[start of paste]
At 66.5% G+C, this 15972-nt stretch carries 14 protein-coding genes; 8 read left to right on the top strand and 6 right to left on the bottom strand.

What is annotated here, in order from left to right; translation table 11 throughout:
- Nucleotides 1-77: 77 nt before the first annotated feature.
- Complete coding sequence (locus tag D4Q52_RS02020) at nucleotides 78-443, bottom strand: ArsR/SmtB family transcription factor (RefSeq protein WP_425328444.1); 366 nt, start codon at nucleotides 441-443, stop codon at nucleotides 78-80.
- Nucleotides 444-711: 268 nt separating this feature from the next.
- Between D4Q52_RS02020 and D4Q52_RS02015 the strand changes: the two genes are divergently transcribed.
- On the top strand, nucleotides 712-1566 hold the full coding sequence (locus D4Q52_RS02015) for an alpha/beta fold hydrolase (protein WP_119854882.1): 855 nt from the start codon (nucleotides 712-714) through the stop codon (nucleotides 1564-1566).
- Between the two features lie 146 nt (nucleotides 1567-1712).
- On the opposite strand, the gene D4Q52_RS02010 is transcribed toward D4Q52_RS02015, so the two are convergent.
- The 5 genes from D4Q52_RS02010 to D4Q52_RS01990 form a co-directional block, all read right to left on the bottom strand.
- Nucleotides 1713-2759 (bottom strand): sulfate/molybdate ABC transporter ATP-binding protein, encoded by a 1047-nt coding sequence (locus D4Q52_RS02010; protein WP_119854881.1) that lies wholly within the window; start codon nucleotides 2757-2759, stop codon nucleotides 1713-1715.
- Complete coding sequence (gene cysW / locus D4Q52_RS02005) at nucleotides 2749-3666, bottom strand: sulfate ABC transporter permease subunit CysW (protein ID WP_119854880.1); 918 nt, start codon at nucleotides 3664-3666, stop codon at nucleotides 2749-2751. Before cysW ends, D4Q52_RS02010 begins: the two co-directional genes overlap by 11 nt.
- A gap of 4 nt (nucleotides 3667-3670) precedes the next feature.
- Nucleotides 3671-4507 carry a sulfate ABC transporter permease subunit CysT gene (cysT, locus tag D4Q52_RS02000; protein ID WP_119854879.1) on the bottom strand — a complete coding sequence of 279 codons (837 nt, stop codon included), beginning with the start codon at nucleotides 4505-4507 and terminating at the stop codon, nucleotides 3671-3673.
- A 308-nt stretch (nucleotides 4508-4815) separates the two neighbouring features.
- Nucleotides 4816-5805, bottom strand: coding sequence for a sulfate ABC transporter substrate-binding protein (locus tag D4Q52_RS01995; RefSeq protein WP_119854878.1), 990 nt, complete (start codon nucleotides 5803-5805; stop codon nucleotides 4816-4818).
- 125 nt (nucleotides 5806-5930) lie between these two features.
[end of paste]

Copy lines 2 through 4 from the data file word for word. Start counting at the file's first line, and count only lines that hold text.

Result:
What is annotated here, in order from left to right; translation table 11 throughout:
- Nucleotides 1-77: 77 nt before the first annotated feature.
- Complete coding sequence (locus tag D4Q52_RS02020) at nucleotides 78-443, bottom strand: ArsR/SmtB family transcription factor (RefSeq protein WP_425328444.1); 366 nt, start codon at nucleotides 441-443, stop codon at nucleotides 78-80.